[76]   Woods, S.P., Moore, D.J., Weber, E. and Grant, I. (2009) Cognitive Neuropsy-chology of HIV-Associated Neurocognitive Disorders. Neuropsychology Review, 19, 152-168.

[77]   Marcotte, T.D., Lazzaretto, D., Scott, J.C., Roberts, E., Woods, S.P., et al. (2006) Visual Attention Deficits Are Associated with Driving Accidents in Cognitively-Impaired HIV-Infected Individuals. Journal of Clinical and Experimental Neuropsychology, 28, 13-28.

[78]   Chang, L., Tomasi, D., Yakupov, R., Lozar, C., Arnold, S., et al. (2004) Adaptation of the Attention Network in Human Immunodeficiency Virus Brain Injury. Annals of Neurology, 56, 259-272.

[79]   Ances, B.M., Vaida, F., Yeh, M.J., Liang, C.L., Buxton, R.B., et al. (2010) HIV Infection and Aging Independently Affect Brain Function as Measured by Functional Magnetic Resonance Imaging. Journal of Infectious Diseases, 201, 336-340.

[80]   Wiesman, A.I., O’Neill, J., Mills, M.S., Robertson, K.R., Fox, H.S., et al. (2018) Aberrant Occipital Dynamics Differentiate HIV-Infected Patients with and without Cognitive Impairment. Brain, 141, 1678-1690.

[81]   Ances, B.M., Sisti, D., Vaida, F., Liang, C.L., Leontiev, O., et al. (2009) Resting Cerebral Blood Flow: A Potential Biomarker of the Effects of HIV in the Brain. Neurology, 73, 702-708.

[82]   Harding, I.H., Solowij, N., Harrison, B.J., Takagi, M., Lorenzetti, V., et al. (2012) Functional Connectivity in Brain Networks Underlying Cognitive Control in Chronic Cannabis Users. Neuropsychopharmacology, 37, 1923-1933.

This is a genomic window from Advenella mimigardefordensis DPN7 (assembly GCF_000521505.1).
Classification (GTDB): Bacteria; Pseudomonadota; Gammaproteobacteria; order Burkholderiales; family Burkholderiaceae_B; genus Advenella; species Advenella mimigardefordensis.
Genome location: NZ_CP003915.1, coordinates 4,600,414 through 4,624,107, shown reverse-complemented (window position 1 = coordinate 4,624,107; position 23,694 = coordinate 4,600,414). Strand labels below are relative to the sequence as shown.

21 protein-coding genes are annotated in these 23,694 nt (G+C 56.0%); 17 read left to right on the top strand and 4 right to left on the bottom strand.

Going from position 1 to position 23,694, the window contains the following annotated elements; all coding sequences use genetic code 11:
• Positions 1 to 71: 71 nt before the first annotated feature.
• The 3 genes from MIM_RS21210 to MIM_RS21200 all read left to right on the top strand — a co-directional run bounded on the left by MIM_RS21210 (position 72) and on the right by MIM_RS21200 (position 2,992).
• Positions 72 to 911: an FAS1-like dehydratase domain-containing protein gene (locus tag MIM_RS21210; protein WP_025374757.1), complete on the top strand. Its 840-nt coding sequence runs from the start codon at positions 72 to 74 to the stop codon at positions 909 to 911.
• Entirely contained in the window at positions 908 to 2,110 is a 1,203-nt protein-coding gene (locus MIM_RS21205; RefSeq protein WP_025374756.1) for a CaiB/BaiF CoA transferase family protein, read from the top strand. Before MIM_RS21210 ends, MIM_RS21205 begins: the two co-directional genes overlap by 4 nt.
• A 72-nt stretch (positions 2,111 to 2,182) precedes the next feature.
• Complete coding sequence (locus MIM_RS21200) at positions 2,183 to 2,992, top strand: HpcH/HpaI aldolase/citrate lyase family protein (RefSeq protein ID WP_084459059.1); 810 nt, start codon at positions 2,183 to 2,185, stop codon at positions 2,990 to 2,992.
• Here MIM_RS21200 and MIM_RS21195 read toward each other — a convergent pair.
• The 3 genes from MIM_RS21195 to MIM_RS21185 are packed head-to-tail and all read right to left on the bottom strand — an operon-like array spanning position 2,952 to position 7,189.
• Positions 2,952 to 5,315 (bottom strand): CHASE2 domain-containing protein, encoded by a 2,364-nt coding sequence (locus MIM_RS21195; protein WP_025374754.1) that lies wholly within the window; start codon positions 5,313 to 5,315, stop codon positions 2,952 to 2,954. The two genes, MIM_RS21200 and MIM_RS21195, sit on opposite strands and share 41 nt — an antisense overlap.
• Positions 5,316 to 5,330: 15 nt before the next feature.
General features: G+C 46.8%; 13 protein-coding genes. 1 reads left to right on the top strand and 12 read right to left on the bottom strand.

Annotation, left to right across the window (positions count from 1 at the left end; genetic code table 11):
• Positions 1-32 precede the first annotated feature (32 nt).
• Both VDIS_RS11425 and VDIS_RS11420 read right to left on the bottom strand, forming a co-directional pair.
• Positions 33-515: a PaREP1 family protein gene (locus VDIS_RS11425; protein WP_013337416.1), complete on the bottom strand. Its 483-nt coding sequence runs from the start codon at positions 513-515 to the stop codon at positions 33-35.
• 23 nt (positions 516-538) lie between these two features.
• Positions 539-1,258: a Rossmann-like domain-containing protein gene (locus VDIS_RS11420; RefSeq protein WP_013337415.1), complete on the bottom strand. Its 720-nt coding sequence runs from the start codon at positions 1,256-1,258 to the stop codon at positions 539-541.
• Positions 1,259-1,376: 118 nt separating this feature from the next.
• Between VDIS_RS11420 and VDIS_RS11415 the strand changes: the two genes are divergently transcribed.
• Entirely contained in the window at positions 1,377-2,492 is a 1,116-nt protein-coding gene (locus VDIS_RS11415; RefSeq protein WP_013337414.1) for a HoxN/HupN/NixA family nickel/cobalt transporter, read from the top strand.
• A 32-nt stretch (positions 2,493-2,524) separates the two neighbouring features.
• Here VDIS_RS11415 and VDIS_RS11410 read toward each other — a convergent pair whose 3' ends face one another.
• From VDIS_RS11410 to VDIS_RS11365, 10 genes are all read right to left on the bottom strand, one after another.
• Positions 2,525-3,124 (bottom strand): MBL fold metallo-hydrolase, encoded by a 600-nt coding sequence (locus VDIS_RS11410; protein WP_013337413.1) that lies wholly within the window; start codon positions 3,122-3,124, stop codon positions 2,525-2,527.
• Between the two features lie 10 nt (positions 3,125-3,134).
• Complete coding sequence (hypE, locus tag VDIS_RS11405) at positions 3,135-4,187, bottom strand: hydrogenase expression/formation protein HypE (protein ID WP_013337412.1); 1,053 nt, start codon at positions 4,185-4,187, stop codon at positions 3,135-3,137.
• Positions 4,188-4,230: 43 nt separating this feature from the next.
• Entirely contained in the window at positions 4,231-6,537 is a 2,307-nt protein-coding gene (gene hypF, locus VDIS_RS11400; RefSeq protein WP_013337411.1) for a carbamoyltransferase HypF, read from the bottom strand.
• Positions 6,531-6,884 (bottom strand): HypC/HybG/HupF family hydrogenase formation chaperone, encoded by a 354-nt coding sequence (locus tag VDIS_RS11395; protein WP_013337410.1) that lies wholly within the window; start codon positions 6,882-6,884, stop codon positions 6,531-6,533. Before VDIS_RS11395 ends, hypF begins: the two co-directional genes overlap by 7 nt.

[83]   Hart, C.L., van Gorp, W., Haney, M., Foltin, R.W. and Fischman, M.W. (2001) Effects of Acute Smoked Marijuana on Complex Cognitive Performance. Neuropsychopharmacology, 25, 757-765.

[84]   Nordstrom, B.R. and Hart, C.L. (2006) Assessing Cognitive Functioning in Cannabis Users: Cannabis Use History an Important Consideration. Neuropsychopharmacology, 31, 2798-2799. (Author Reply 2800-2791)

[85]   Ramaekers, J.G., Kauert, G., Theunissen, E.L., Toennes, S.W. and Moeller, M.R. (2009) Neurocognitive Performance during Acute THC Intoxication in Heavy and Occasional Cannabis Users. Journal of Psychopharmacology, 23, 266-277.

[86]   Wetherill, R.R., Fang, Z., Jagannathan, K., Childress, A.R., Rao, H., et al. (2015) Cannabis, Cigarettes, and Their Co-Occurring Use: Disentangling Differences in Default Mode Network Functional Connectivity. Drug and Alcohol Dependence, 153, 116-123.

[87]   Byrd, D.A., Fellows, R.P., Morgello, S., Franklin, D., Heaton, R.K., et al. (2011) Neurocognitive Impact of Substance Use in HIV Infection. Journal of Acquired Immune Deficiency Syndromes, 58, 154-162.

[88]   Grotenhermen, F. and Muller-Vahl, K. (2012) The Therapeutic Potential of Cannabis and Cannabinoids. Deutsches Ärzteblatt International, 109, 495-501.

[89]   Toborek, M., Lee, Y.W., Flora, G., Pu, H., Andras, I.E., et al. (2005) Mechanisms of the Blood-Brain Barrier Disruption in HIV-1 Infection. Cellular and Molecular Neurobiology, 25, 181-199.

[90]   Dietrich, J.B. (2002) The Adhesion Molecule ICAM-1 and Its Regulation in Relation with the Blood-Brain Barrier. Journal of Neuroimmunology, 128, 58-68.

[91]   Brown, E.J. (1997) Adhesive Interactions in the Immune System. Trends in Cell Biology, 7, 289-295.